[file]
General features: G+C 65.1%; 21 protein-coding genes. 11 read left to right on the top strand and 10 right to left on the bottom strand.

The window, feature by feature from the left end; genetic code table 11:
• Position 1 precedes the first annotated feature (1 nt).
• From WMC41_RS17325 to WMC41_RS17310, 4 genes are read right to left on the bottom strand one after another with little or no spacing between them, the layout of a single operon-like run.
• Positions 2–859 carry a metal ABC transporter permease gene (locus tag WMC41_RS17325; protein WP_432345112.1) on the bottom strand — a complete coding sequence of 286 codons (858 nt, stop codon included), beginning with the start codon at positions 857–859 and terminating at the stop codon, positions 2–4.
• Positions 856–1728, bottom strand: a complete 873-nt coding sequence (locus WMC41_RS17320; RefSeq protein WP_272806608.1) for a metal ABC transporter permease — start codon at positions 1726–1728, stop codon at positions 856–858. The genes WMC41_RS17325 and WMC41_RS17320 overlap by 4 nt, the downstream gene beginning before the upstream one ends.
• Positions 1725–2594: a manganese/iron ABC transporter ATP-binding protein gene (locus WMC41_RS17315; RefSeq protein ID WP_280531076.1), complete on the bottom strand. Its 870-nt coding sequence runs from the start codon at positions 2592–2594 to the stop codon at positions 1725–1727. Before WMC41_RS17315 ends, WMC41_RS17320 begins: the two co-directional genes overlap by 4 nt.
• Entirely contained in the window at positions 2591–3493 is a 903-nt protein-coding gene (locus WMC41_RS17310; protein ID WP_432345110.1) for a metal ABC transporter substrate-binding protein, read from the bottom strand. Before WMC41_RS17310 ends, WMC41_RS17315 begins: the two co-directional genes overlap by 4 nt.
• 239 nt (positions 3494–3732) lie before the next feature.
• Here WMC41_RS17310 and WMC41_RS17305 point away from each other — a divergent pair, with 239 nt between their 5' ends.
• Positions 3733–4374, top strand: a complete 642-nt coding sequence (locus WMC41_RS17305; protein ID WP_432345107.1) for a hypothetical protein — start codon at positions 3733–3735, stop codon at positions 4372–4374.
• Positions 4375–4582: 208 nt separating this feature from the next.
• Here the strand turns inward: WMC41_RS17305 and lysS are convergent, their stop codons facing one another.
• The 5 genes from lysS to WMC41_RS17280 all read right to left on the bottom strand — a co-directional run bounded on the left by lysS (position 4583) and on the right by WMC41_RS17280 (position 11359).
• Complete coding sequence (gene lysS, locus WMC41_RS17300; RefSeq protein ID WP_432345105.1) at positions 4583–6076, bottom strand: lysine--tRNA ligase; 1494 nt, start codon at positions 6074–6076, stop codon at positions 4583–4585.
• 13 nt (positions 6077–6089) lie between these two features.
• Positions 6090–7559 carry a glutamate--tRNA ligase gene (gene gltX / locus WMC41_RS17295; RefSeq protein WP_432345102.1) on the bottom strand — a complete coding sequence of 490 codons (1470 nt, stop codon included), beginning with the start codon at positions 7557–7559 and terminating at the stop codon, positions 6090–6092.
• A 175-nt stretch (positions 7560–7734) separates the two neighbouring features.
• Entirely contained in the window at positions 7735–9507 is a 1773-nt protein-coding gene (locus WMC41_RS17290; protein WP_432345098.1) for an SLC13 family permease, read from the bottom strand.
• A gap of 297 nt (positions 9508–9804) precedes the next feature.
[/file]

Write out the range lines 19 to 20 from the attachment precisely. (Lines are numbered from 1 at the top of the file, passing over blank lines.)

• Entirely contained in the window at positions 7735–9507 is a 1773-nt protein-coding gene (locus WMC41_RS17290; protein WP_432345098.1) for an SLC13 family permease, read from the bottom strand.
• A gap of 297 nt (positions 9508–9804) precedes the next feature.